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Sutton, AJ; Gay, NJ; Edmunds, WJ; Gill, ON (2008)
Publisher: Cambridge University Press (CUP)
Languages: English
Types: Article

Classified by OpenAIRE into

mesheuropmc: mental disorders, virus diseases, social sciences, behavioral disciplines and activities, population characteristics
SUMMARYSince 2001 hepatitis B vaccination has been offered to prisoners on reception into prisons in England and Wales. However, short campaigns of vaccinating the entire population of individual prisons have achieved high vaccination coverage for limited periods, suggesting that short campaigns may be a preferable way of vaccinating prisoners. A model is used that describes the flow of prisoners through prisons stratified by injecting status to compare a range of vaccination scenarios that describe vaccination on prison reception or via regular short campaigns. Model results suggest that vaccinating on prison reception can capture a greater proportion of the injecting drug user (IDU) population than the comparable campaign scenarios (63% vs. 55.6% respectively). Vaccination on prison reception is also more efficient at capturing IDUs for vaccination than vaccination via a campaign, although vaccination via campaigns may have a role with some infections for overall control.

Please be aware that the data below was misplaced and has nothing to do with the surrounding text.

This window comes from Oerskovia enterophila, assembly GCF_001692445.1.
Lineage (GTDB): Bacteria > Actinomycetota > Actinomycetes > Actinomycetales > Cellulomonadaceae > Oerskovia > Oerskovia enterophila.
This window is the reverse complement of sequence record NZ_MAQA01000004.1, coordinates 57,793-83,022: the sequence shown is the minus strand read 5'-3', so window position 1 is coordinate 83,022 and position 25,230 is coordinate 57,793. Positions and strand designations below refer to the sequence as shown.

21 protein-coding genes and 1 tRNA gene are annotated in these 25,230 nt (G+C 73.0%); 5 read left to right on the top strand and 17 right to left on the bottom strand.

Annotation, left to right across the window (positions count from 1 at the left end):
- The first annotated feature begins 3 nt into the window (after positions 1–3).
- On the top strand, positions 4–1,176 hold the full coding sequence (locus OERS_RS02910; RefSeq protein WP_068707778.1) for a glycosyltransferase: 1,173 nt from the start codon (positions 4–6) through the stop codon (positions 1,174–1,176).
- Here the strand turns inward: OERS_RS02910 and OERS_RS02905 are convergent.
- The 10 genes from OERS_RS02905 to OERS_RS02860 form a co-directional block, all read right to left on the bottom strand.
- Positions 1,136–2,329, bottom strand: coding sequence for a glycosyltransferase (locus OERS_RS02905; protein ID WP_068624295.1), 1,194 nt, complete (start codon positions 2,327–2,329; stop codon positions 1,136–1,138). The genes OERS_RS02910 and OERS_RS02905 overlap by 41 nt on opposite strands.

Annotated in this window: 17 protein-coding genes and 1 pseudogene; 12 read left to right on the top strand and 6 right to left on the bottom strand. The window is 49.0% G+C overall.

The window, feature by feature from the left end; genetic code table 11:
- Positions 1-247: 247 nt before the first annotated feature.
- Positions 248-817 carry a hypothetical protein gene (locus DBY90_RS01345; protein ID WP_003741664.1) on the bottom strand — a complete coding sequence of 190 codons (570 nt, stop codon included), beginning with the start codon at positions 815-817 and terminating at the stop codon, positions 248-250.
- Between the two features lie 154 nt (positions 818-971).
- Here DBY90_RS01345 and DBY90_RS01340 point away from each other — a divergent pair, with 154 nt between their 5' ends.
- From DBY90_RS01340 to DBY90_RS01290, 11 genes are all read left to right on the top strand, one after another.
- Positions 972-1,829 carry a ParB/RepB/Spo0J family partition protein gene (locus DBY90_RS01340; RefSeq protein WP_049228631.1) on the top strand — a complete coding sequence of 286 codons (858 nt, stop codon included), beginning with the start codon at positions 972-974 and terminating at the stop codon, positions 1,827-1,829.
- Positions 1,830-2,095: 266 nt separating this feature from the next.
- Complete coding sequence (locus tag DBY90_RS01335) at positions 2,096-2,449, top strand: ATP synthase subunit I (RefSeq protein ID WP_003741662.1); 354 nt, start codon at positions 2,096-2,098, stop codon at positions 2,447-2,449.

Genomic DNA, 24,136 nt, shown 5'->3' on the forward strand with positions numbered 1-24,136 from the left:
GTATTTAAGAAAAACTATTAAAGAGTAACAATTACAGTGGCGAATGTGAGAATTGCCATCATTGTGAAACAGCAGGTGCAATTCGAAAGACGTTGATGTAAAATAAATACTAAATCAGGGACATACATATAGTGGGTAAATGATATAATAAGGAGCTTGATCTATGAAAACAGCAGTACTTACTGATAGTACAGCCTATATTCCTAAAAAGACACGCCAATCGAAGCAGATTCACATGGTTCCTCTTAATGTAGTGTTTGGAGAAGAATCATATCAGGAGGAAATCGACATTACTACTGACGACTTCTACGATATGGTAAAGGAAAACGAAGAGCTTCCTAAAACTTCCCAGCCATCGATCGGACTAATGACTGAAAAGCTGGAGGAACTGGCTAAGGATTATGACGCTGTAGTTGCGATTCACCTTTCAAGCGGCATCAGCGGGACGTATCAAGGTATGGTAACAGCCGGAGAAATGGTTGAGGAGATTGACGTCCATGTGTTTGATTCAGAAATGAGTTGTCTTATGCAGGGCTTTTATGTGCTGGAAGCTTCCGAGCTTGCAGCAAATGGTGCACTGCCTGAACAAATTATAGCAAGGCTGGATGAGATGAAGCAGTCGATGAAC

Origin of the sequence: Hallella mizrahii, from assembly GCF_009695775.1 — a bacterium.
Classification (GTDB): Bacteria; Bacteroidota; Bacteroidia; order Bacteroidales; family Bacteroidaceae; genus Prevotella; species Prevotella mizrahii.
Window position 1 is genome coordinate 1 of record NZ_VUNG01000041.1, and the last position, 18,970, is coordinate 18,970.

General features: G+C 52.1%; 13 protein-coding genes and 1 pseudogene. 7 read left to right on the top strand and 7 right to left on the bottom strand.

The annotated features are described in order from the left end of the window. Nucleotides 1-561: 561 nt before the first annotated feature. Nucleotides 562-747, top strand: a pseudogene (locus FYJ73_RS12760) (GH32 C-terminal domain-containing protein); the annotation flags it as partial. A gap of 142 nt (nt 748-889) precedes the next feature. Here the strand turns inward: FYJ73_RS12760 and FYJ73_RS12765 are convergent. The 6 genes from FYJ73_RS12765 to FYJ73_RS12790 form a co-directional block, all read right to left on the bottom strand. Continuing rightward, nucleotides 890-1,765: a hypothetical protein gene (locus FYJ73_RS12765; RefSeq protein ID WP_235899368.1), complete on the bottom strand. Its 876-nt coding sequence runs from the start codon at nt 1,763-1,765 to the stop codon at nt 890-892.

• The results below are discovered through our pilot algorithms. Let us know how we are doing!

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    • 10. Hutchinson SJ, et al. Sudden rise in uptake of hepatitis B vaccination among injecting drug users associated with a universal vaccine programme in prisons. Vaccine 2004 ; 23 : 210-214.
    • 11. Sutton AJ, Gay NJ, Edmunds WJ. Modelling the impact of prison vaccination on hepatitis B transmission within the injecting drug user population of England and Wales. Vaccine 2006 ; 24 : 2377-2386.
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    • 13. Bird AG, et al. Anonymous HIV surveillance with risk factor elicitation at Scotland's largest prison, Barlinnie. AIDS 1995 ; 9 : 801-808.
    • 14. Sutton AJ, et al. Modelling the force of infection for hepatitis B and hepatitis C in injecting drug users in England and Wales. BMC Infectious Diseases 2006 ; 6 : 93.
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